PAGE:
The Highland 'hags' that could help Scotland fight climate change

Fragile peatlands help capture carbon - and work is ongoing in areas across the country to protect and restore them.

The Cairngorms could play a key role in helping tackle climate change.

Peatland covers a fifth of the Scottish landscape and is regarded as globally important sinks to capture carbon – but it is fragile.

Wet peat captures carbon – but when it dries out, greenhouse gases are released back into the atmosphere, contributing to climate change.

Many areas of the national park are peatland, which has been worn away due to wind and rain over hundreds of years.

Now peatland habitat is being carefully dug out and packed to fill in what are called peat ‘hags’, ridges of eroded and dried soil which release carbon into the air when exposed. 

The area being worked on is equivalent to around 60 football pitches – and it’s hoped carbon will be locked in for centuries to come.

Sarah Nicholas, Forestry and Land Scotland Carbon Projects Manager said: “Globally degraded peatland is contributing around five per cent to all greenhouse gas emissions and that figure is going to be a lot higher in Scotland.

“What we are doing is making sure that carbon stays locked up in our soils and remains in good condition both for the habitat and the climate in general.”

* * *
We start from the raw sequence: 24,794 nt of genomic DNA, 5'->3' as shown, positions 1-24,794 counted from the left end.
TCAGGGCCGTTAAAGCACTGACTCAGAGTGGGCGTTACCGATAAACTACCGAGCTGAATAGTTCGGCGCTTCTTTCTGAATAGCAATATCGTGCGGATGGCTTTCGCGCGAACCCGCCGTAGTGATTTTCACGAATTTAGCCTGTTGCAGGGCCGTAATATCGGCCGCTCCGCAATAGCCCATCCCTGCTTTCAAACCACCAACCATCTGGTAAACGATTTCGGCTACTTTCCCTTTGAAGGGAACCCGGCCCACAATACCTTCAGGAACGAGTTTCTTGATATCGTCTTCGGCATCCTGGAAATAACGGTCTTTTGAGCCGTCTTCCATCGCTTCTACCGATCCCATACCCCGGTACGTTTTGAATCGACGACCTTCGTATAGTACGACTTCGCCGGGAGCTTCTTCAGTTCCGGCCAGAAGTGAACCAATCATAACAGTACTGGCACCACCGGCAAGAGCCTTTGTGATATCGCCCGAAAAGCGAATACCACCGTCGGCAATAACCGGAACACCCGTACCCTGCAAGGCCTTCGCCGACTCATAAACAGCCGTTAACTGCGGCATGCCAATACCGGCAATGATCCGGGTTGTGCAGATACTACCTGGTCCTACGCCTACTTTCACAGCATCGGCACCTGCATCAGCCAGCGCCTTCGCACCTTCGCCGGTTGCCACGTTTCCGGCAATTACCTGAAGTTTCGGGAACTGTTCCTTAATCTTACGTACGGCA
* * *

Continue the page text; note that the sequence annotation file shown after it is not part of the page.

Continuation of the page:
Peatland can help capture and store carbon STV News

More than 80% of Scotland’s peatland is damaged in some way whether through draining or extraction.

Work is ongoing in areas across the country to protect and restore them, with the Government committing to spend £250m on peatland restoration by 2030.

The project in the Highlands is expected to take two years to complete.

Peatland Restoration Forester Isabelle Destor added: “The peat hags are eroded and it is irresponsible for the warming up of the planet. We need to make them stable.

“Wherever we can, we try to put small peat ‘dams’ to try to retain pools of water which will be colonised by sphagnum moss which retains water and will rework the peatland.”

“There may have been sheep and deer, but because of high altitude, snow and precipitation. no drains and that is enough for water to come down and erode some of this peat.

“It’s at the top agenda to take care of our open peatland.”

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